Since then he's been figuring out how to slowly include the word into everyday conversation. He sounded like a baby goat at first, very deliberately sounding out maa-maa with much concentration, and often a little finger pointed in my direction. Now that he knows what he's doing, he'll get creative with it, trying out ma-ma-ma-ma or mommymommymommymommy. It's wonderful and hilarious and really fulfilling to hear, even though the fact that it took so long for him to say it never bothered me all that much. I knew it would come. Only once did my impatience get the best of me, and I said to Ryan, "What if he can't find me? How will he call for me?" And then we both chuckled because we knew how ridiculous those questions were. Because, for starters, I am never very far away from this child. And he certainly doesn't need to be able to say momma to get my attention. One loud wail (the one that he's had 18 months to perfect) is enough to send me running to him. And that-- the fact that he hasn't needed to say it, because I am always right there, right by his side, ready to care for him-- makes me one happy momma indeed. A slightly hovering, annoying, helicopter mom? Yes, probably. But a happy one. Good enough for me.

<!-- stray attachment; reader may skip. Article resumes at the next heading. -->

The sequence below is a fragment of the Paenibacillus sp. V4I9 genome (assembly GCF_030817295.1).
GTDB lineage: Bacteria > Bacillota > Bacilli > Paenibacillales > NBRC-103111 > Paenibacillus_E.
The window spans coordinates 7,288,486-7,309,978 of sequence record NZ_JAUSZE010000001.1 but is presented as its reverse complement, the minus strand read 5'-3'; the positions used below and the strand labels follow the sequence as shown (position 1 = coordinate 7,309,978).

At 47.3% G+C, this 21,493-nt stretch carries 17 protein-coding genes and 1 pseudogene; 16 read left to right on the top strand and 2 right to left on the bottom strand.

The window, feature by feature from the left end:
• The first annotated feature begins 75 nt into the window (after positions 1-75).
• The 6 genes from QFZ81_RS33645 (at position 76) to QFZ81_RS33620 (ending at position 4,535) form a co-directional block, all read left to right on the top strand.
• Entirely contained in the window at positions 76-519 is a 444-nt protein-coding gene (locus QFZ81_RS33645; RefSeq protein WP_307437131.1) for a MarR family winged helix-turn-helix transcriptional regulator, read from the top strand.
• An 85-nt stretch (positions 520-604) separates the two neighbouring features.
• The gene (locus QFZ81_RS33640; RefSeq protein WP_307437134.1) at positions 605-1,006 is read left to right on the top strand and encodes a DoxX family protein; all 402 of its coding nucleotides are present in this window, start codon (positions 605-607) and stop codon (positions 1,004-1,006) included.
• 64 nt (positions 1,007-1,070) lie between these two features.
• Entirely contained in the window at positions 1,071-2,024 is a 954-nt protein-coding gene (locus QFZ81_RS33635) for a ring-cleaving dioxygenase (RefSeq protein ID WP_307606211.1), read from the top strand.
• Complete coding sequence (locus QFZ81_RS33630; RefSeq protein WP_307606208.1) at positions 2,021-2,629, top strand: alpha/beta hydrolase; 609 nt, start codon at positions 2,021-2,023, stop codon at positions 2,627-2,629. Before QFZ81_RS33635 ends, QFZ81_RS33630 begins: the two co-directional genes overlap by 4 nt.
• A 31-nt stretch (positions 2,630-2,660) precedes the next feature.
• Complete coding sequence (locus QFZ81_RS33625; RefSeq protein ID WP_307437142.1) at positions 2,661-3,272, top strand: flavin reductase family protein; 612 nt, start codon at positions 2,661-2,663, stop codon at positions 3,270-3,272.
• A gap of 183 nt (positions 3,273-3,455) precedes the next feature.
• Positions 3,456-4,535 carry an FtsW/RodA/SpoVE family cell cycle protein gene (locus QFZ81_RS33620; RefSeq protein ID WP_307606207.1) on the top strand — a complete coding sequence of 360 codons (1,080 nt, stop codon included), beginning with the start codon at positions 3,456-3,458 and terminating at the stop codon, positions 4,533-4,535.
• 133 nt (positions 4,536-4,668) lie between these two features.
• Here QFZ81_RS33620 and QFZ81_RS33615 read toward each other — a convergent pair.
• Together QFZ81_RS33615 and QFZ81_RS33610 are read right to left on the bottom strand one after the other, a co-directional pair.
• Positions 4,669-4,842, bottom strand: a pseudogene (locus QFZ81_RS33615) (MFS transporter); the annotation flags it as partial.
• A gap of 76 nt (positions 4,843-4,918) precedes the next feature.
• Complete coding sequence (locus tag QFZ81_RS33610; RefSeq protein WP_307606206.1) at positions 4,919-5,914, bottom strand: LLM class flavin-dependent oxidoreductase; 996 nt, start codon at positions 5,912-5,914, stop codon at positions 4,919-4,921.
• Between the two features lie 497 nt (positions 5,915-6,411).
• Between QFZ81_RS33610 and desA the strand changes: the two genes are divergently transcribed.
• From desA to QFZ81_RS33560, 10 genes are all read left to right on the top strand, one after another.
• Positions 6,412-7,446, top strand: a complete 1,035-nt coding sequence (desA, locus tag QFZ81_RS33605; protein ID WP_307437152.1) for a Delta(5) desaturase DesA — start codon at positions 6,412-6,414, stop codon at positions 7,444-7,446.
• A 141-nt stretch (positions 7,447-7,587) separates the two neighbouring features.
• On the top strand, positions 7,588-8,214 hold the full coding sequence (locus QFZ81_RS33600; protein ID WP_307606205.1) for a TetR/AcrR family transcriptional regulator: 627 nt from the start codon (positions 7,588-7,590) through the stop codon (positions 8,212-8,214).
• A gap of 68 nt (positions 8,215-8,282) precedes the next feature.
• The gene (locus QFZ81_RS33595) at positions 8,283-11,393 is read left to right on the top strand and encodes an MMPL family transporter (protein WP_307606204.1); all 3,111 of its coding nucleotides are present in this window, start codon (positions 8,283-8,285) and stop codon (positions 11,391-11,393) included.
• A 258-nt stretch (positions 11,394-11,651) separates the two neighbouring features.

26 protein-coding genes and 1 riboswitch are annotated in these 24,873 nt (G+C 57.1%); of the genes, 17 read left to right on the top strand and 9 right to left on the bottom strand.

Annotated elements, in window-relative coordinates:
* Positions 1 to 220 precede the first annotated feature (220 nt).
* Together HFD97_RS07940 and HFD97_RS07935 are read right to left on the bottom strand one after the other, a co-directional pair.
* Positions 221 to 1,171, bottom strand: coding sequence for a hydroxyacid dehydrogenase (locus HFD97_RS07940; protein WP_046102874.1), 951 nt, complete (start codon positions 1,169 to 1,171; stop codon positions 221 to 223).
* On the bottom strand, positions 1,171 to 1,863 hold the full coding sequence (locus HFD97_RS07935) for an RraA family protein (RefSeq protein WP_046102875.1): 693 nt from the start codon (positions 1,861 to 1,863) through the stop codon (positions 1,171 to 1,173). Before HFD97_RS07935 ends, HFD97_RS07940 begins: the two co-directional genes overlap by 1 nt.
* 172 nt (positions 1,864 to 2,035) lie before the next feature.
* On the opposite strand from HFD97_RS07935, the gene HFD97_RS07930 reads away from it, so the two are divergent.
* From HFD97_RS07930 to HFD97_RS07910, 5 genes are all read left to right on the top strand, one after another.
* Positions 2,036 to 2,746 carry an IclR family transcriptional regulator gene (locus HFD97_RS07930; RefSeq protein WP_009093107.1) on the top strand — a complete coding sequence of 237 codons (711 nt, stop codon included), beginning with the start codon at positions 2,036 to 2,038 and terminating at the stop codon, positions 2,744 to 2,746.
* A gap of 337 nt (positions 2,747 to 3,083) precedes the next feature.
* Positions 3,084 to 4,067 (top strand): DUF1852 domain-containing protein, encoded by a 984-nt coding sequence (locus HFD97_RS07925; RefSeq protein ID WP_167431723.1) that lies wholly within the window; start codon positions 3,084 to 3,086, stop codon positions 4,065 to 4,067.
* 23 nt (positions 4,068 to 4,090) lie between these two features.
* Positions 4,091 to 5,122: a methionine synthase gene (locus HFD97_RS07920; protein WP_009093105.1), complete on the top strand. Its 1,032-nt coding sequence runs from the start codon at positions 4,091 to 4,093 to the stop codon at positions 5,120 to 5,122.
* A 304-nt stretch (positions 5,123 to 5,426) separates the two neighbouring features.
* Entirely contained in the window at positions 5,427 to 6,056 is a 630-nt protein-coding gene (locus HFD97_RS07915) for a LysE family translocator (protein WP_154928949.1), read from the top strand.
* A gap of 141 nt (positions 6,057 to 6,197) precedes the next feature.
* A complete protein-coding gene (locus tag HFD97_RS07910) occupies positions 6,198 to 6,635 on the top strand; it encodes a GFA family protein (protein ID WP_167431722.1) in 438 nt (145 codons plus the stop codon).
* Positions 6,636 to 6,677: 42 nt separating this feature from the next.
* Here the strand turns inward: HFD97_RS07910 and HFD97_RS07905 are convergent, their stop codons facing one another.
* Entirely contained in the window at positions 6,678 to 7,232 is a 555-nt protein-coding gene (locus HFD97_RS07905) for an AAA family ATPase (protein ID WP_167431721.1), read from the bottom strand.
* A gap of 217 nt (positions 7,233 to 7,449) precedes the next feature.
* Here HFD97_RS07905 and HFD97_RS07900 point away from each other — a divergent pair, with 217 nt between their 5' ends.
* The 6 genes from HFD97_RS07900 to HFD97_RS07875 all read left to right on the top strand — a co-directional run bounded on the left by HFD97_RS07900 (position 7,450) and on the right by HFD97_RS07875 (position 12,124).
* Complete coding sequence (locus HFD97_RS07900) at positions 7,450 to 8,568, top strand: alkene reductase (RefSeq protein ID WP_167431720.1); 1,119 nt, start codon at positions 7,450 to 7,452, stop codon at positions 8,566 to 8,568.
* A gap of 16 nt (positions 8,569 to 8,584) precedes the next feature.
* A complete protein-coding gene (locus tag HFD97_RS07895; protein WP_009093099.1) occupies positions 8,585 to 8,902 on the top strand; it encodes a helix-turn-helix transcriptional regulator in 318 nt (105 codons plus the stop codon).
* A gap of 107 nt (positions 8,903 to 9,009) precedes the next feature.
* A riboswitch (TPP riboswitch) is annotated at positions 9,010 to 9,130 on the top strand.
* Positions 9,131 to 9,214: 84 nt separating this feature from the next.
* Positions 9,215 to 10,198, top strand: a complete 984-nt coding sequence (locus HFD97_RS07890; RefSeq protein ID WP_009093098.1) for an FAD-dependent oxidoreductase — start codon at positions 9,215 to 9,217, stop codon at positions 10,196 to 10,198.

But I mean seriously, Ralph, it's about time.
And now, in keeping with the theme, here are some pictures from Sunday. We went to our favorite beach after church, which, I guess, is turning out to be a Mother's Day tradition. (Except this time we didn't fight at all! Remember that?) The weather was gorgeous, so warm and still and slightly humid, and we spent the entire day outside. We planted some flowers, got tacos for supper, and the tree in our backyard bloomed little white blossoms. I was in heaven. Happy Mother's Day, dear ones.